What did MLK day mean to you today?
Can you recall your first memory? One of my earliest memories was not a good one. It was the kind of very early memory that makes you check in with your parents and ask: “did that really happen, or did I dream it?” Before I wrote these paragraphs, that were included in an article I wrote for last year’s MLK Day, I checked in with my mom and dad, who told me that it was no dream.
One of my earliest memories is a harsh one and a stark reminder why we must always honor Dr. Martin Luther King Jr. and his ideals of racial harmony and social and economic justice.
My grandfather found the house where my parents still live to this day on a “For Sale By Owner” ad placed on a bulletin board of his workplace, The New York Daily News. And this was back in the day, when ads were written on paper and bulletin boards were literally bulletin boards. The house was a duplex townhouse on a quiet dead-end street. The back of the house overlooked just one more row of townhouses, and then a field. Beyond the field, on a clear day, I could see the ocean from my bedroom window.
One night in the spring of 1972, I remember an orange glow outside that window. My mom, pregnant with my brother, was screaming to my father, “They are burning that house down!” I was three. The house directly behind our backyard was on fire. The culprits were three New York City police officers who lived on that block in this predominantly white neighborhood. Years later they were convicted of racially motivated arson and civil rights violations in a federal court. They vandalized and burned the house simply because an African-American family had purchased it. And while they set it on fire, they didn’t bother to tell the Jewish family who lived in the adjoining house that they were going to do so either. When this happened, my parents feared not who was planning on moving into the neighborhood, but who was already living there.
At the age of three, I already witnessed what happens when racial hatred goes unchecked. At the age of 13, when I started high school, this tinge of racism was still alive and well in my neighborhood. The black family, the Alberto Charles family, one a social worker and the other an educator, never moved in but the hate was still there.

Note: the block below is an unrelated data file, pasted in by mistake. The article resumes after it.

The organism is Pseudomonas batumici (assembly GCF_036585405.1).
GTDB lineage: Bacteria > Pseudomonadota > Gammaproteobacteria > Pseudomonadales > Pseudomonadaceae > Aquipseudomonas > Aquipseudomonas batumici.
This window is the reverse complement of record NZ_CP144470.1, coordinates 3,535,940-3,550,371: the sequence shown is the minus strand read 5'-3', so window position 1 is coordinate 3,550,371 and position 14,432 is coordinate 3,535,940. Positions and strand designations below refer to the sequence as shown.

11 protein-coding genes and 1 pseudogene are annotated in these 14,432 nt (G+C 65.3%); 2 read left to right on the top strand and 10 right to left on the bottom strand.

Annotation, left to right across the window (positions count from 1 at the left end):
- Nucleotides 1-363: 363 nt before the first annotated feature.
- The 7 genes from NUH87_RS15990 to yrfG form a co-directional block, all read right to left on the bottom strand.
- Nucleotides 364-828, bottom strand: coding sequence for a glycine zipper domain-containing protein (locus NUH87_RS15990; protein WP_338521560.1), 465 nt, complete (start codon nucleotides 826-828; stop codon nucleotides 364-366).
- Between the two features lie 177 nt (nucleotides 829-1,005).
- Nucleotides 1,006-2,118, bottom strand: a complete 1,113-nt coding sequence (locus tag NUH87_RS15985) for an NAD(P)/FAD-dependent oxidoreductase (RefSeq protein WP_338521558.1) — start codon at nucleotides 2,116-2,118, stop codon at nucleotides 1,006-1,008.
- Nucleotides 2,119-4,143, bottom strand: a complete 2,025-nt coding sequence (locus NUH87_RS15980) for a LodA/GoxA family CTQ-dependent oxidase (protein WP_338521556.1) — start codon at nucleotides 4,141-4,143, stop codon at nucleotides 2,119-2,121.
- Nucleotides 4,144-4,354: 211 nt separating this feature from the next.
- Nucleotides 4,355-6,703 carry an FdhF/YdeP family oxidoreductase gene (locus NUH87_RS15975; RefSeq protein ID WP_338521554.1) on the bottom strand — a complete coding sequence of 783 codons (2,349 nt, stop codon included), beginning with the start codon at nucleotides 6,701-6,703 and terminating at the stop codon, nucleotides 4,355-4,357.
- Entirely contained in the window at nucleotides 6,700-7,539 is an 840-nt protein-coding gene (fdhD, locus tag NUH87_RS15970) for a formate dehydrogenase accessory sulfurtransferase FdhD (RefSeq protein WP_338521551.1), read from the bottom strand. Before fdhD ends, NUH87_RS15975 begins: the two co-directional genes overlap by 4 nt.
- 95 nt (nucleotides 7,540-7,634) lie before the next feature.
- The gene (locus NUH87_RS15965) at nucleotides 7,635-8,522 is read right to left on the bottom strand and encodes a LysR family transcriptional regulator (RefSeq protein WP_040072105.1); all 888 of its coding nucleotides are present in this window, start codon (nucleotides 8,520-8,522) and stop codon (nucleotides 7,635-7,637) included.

“I hear there are a lot of niggers that go to your high school,” one girl my age from the neighborhood said to me. The N word slipped out of her mouth so easily, so casually. As easy as saying, “I hear they serve a lot of hamburgers in you school cafeteria.”
I attended a high school in another part of Staten Island to get away from the group that had bullied me all through Jr. High School. This racist comment further bolstered my parent’s decision to get me out of my own school district.
I stared at her and then said, “Yes, there are quite a few African-Americans in my school, and it doesn’t bother me one bit.” Maybe I shouldn’t have justified her with an answer. Maybe I should have said more.
Today, I sat my youngest son on the couch and read the children’s book “Martin’s Big Words” with my youngest child, even though he said he read it with his class at school on Friday. We all listened to Dr. King’s “I Have a Dream” speech on NPR, my oldest son reciting some of the parts by memory. I know it wasn’t much and I know that racial and social injustice exist, but I couldn’t let the day go by without acknowledging why we had the day off.
This is why I find it reassuring that today, there are many in the Rochester area who filled this weekend with memorials, services and programs of social action. And every month, it seems like there is some sort of book, toy food or clothing drive in our schools to help the less fortunate. In the words of Dr. King, “Everybody can be great, because anybody can serve.”